I read a quote today ““Play is because of what it is not: it’s not goal-directed, it’s not structured, it’s not meaningful, it’s not “about” anything. To play is to have no expectation other than amusement.” Mark Pesce 2005.
I don’t know how accurate the reference is, but it seems a very odd thing to believe. Play, when associated with games – seems to turn off the vast majority of educational minds. When kids play a MMO, they have one big expectation, that they will learn to be better players by playing. They also know that there are goals, implicit and explicit embedded into the game-play. Games can be very casual, very throw away – but that could be said of all kinds of media. Casual games are social, and like casual media – Facebook, New Weekly. They are also widely reported as being the domain of females. At the same time, of the millions playing – the grown ups, the majority are worried about children using online spaces – some 63% according to Digital Futures.
So play in the online sense is both attractive and concerning for adults – whom in Australia alone spend over a billion dollars on subscriptions and titles. While schools studies ‘multi-media’, the media and entertainment juggernaut is interested in transmedia.
The new art of combining play (alternate reality, serious games, MMOs, MUVES) with physical objects, narrative and interaction – via social cognition – over multiple spaces, devices and media.
We have to talk about and consider what growing up with a Nintendo in your pocket provisions – as a learner.
Of course kids will leap onto computers and move almost effortlessly move around virtual space. Games offer some very attractive pedagogical opportunities, but we have to be careful about confusing what we can do with games in learning – with amusement – just as showing kids a DVD does not mean they are thinking critically about the narrative.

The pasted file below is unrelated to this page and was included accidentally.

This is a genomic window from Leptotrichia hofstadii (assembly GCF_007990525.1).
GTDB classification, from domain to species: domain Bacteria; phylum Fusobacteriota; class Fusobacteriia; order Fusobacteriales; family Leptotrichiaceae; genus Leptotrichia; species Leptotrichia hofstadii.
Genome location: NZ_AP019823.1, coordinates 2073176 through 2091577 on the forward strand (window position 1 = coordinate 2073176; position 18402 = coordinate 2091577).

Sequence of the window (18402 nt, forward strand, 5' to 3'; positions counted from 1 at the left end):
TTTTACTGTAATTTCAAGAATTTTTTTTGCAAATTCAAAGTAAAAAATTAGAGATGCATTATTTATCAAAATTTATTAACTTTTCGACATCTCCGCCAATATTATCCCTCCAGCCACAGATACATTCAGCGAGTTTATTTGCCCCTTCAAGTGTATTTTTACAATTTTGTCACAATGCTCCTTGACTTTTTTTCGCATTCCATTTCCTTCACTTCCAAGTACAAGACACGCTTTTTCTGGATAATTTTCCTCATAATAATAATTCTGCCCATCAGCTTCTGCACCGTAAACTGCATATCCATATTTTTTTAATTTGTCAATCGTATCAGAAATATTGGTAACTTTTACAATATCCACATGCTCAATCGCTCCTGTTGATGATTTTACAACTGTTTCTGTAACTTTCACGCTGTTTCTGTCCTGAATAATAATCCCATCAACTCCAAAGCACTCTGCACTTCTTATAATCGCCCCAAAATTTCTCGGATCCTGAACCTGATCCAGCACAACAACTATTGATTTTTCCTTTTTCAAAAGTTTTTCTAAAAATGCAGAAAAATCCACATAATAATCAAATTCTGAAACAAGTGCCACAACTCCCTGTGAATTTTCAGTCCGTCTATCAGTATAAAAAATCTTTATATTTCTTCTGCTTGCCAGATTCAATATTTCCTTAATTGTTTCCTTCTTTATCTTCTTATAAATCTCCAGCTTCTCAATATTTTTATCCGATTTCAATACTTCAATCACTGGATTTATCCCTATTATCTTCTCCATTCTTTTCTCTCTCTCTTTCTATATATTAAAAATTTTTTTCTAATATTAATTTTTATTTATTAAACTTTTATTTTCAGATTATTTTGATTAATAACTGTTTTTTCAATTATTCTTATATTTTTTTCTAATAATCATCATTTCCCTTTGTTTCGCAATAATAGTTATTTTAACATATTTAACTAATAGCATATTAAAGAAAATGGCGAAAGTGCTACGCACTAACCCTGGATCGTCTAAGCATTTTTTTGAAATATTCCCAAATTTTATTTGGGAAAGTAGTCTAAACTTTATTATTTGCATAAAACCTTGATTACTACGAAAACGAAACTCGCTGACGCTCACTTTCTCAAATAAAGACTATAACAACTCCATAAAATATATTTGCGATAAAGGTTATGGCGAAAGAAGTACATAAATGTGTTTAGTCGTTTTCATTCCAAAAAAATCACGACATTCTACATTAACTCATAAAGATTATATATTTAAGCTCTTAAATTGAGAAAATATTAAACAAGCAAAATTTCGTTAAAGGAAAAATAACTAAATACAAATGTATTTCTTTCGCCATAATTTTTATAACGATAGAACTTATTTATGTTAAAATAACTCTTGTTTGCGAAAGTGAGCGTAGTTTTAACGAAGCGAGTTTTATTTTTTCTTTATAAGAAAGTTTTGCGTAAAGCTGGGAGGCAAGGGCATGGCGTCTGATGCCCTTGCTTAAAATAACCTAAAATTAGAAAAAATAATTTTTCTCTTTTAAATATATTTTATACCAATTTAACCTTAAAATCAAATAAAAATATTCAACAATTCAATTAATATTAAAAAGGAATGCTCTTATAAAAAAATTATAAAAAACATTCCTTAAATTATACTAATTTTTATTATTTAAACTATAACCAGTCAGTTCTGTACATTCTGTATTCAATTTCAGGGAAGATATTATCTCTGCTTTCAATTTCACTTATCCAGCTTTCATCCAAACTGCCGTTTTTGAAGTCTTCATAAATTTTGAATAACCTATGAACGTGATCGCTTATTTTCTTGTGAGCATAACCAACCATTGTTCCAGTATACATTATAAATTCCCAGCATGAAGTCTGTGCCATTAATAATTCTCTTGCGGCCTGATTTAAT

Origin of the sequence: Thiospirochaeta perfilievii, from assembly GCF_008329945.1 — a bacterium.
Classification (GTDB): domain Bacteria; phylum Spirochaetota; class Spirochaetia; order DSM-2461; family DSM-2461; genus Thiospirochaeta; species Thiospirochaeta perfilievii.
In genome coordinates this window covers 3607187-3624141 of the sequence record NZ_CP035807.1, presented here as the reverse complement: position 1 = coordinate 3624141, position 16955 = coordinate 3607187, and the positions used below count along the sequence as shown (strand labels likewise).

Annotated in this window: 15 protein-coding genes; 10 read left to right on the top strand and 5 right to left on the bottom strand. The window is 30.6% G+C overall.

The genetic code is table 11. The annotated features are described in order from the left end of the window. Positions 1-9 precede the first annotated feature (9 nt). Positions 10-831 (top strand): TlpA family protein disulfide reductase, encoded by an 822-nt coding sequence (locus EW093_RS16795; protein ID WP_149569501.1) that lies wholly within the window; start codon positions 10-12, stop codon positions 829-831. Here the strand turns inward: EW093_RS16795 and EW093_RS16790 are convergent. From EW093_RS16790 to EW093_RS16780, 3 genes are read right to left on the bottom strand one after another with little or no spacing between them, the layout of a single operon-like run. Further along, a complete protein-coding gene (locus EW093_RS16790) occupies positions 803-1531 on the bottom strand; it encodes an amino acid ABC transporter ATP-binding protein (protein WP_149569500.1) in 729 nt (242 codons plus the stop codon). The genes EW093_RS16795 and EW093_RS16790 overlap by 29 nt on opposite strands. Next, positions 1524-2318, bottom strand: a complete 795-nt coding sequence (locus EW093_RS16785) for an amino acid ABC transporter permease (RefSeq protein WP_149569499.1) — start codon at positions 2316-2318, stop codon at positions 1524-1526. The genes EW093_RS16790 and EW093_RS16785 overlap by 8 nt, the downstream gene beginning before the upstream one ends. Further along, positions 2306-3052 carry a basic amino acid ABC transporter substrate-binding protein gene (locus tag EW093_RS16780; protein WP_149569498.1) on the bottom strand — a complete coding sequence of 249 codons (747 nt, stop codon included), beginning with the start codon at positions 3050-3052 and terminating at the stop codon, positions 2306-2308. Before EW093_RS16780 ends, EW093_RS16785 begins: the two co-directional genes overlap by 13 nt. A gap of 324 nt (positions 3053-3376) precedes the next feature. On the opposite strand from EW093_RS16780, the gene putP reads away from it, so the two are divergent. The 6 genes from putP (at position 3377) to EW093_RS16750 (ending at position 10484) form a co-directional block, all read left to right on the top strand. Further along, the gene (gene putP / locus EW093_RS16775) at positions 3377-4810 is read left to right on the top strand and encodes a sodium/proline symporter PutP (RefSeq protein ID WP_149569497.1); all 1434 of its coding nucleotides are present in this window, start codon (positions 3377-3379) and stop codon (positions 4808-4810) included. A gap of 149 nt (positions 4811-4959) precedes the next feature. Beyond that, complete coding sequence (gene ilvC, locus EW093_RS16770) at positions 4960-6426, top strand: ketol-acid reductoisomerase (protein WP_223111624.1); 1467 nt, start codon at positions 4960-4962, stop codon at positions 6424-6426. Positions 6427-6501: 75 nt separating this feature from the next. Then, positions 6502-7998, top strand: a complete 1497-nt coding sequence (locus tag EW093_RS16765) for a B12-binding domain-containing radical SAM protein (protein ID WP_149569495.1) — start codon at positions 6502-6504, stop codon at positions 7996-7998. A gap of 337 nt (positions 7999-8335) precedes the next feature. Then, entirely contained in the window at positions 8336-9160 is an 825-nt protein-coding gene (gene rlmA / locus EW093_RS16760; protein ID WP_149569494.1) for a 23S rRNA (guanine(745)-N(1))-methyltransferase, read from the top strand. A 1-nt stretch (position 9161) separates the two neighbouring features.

The media bombards youth online with information – and uses transmedia to push and pull out brains in and out of reality. It is hard to imagine how consoles and PC games will look in a decade – or how expertly media and entertainment are going blend play and learning (about their version of XYZ). Notice that the ABC has a new show – Spawn Point – a kids version of Good Game. This is a reaction to the quite different markets between adult and kid gamers. In that link, notice that it is already a discussion, not just a TV show.
I guess that’s why I see games, MMOs and Virtual Worlds as something that needs far greater presence at AU education events (I think there are zero sessions at ACEC 2010). I hope there is room in the new breed of tech-savvy super teacher strategy for games in Australia … we are lagging … and gamers hate lag.
2 thoughts on “Play: For amusement or action”
Really good post. There’s so much to be gained by looking at how video games scaffold learning, assess, reward, provide feedback and engage players. I’ve written about these ideas at some length on my blog so I won’t go into them here, suffice to say that this is an area that is becoming increasing sophisticated with narrative, design and problem-solving.
BTW: I have a session at ACEC2010 on ‘Problem-solving in Video Games’ looking at how some games give users the tools not only to solve problems, but also to create and share challenges of their own. I’ve watched my own kids move from being consumers of video game content to producers of content.
If anything, I hope my session may be the catalyst for some educators to consider the idea of including video games in their curriculum design. I think there is a place to embrace elements of gaming and to take what works in that context and to explore it further in the crucible of the classroom.
I also posted a response to this prior to the conference:
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